An ad campaign in Virginia is making some waves. Aimed at preventing child sexual abuse, the ads instead imply that affectionate fathers are predators. The print ad campaign shows a little girl holding hands with a man, and the words "It doesn't feel right when I see them together." The radio campaign is more direct. One radio spot features a woman who is worried because she sometimes works late and her husband then gives their daughter a bath and puts her to bed.
I wish I could find the video online of the news report I saw this on last night. The reporter quoted a spokesperson for the campaign who said it was effective because calls to the abuse hotline were up. Using that line of reasoning, the Salem witch trials were effective because dozens of women were accused of witchcraft. Oh, never mind the pesky fact that most, if not all, of them were innocent.
Preventing child sexual abuse is a very, very good thing. Too many children (and one would be too many) have suffered unspeakable things at the hands of predatory adults. But genuine, appropriate affection between fathers and their daughters is also a very, very good thing. The Virginia ad campaign goes too far and ends up confusing the issue. Seeing a predator behind every affectionate dad is akin to being the little boy who cried "wolf!"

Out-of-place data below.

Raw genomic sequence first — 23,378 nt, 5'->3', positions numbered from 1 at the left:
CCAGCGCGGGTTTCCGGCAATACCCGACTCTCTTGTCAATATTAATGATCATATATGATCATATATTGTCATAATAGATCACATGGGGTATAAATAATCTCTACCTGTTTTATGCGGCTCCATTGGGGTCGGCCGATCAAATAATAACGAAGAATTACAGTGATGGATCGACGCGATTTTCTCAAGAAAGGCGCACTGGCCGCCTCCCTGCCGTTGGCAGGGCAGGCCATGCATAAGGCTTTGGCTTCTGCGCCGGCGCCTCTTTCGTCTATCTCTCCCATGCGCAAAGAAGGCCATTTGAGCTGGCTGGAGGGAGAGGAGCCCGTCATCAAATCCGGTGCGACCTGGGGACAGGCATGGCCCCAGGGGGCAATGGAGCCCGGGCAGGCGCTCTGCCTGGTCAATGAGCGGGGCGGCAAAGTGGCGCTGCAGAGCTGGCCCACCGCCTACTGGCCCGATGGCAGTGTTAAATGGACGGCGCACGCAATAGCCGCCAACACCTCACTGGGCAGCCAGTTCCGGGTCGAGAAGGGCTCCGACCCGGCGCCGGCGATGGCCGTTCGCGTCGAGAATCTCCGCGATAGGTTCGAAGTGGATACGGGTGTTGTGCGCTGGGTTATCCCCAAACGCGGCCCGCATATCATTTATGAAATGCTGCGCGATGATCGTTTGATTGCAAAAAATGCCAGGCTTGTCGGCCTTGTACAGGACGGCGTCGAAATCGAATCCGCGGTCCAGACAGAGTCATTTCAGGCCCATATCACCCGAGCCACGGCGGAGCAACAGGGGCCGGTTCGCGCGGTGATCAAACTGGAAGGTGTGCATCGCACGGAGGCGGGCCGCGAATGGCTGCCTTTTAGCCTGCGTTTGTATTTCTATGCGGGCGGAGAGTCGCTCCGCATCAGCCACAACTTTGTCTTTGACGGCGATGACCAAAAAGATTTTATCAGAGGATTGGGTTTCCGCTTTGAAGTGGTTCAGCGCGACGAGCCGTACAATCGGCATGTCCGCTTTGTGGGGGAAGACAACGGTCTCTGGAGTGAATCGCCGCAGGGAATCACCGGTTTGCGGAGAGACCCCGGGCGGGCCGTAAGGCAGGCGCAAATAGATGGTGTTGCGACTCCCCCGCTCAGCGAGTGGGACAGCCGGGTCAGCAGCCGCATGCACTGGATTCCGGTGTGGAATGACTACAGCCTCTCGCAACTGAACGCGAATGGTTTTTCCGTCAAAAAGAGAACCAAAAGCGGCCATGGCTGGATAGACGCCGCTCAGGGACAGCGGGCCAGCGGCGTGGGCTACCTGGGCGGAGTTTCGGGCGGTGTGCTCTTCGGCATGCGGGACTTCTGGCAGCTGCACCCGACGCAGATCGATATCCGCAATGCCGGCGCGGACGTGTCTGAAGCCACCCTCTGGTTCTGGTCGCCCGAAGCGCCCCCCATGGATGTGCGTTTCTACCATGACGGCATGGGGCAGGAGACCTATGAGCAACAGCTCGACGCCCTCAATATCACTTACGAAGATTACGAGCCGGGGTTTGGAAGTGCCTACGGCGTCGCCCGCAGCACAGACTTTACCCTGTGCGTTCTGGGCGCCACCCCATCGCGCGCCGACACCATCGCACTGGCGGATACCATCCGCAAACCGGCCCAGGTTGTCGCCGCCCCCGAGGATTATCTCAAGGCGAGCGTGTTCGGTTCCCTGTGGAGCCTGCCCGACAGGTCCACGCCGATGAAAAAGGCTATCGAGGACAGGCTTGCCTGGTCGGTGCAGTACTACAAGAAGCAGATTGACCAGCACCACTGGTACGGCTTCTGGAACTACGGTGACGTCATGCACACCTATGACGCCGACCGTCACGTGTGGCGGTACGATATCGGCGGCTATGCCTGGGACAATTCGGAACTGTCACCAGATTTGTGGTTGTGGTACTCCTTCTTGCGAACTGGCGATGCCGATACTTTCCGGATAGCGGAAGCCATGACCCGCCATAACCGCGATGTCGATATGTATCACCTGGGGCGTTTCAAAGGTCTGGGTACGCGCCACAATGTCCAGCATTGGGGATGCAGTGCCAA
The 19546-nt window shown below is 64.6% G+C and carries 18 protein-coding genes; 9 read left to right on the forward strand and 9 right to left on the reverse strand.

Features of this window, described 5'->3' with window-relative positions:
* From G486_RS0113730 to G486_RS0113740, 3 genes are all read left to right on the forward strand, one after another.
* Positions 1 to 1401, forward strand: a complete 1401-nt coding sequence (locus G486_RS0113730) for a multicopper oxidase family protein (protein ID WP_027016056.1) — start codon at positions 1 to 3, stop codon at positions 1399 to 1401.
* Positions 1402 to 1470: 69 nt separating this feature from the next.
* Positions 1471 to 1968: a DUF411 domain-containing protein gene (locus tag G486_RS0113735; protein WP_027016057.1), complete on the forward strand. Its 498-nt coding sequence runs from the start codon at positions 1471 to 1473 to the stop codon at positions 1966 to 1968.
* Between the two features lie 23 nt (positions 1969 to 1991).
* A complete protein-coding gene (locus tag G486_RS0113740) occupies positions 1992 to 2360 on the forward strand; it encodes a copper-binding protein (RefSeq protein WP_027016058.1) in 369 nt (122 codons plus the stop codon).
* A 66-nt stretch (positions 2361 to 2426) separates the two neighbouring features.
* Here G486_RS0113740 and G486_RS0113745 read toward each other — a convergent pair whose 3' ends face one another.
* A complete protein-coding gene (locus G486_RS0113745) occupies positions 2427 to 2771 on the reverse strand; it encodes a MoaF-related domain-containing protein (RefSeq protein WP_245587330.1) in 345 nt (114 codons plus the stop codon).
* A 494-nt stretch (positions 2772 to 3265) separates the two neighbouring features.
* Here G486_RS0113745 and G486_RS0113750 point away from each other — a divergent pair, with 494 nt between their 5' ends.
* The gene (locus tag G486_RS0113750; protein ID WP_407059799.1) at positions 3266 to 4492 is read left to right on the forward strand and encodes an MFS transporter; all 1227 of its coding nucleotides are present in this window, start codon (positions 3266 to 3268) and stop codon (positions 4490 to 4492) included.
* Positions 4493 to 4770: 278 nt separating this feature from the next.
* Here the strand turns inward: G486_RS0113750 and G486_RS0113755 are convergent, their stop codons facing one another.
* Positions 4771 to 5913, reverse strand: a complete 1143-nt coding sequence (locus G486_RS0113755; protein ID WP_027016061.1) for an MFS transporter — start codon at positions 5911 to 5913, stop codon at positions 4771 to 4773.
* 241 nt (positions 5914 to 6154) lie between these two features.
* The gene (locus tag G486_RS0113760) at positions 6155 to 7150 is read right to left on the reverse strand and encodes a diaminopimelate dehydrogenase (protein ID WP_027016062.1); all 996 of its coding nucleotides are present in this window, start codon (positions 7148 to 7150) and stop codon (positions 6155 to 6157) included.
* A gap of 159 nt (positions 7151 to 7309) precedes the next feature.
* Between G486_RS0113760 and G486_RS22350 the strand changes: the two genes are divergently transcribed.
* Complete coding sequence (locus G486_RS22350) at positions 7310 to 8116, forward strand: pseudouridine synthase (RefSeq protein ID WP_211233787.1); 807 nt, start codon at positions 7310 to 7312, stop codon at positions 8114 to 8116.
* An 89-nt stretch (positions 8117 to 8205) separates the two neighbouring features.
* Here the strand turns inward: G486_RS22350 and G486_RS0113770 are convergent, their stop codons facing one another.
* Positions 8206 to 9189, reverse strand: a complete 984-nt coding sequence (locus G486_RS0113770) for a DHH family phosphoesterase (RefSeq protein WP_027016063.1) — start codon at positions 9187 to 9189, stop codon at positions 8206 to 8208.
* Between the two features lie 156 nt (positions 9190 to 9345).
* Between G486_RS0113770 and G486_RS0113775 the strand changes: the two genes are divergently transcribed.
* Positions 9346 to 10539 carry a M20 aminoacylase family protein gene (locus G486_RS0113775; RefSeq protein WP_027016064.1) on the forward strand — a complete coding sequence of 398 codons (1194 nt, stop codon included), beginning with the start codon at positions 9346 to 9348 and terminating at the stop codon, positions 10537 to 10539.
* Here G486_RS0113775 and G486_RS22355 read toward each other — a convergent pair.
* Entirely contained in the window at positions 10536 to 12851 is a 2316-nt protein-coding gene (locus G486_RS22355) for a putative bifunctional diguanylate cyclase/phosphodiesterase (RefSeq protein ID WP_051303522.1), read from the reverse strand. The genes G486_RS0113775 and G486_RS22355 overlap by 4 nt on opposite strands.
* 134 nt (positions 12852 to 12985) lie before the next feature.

On a related note, I was watching a rerun of Oprah last week that included the story of a football player who has gone public with the sexual abuse he endured as a child at the hands of his stepfather. When Oprah asked the man's mother if, looking back, she could see the warning signs, the mother responded that her husband had not wanted to have sex with her before they married. He was a man of faith and she thought it was noble that he wanted to wait for sex until marriage, but now, in hindsight, she saw this as a sign of his warped sexual nature. Oprah nodded and cut to commercial. Um, what? So now we should be afraid and suspicious of every chaste single Christian out there? The mother clarified, for the record, that she and her husband had normal and regular sexual relations after their marriage. So the clear implication here was that she now thinks their chasteness before marriage was a sign of his twisted sexuality.
So, it occurs to me that we have become so sexually warped as a society that we can no longer tell the difference between good and bad, between normal and twisted. There is nothing twisted about people who want to wait until marriage for sex. There is nothing twisted about a daddy holding the hand of his little girl or doing any of the other routine daily parenting tasks that women have been clamoring since the 70s for dads to share equally in. There is something horribly twisted in an individual who sexually abuses a child.
Perhaps it would be nice if all sexual predators had warts on their hooked noses, or green faces like the meanie in The Wizard of Oz, or weighed the same as a duck. Life is not that simple and most predators are too clever to be that obvious. Identifying the real bad guys takes keen judgment, not hysterical accusation.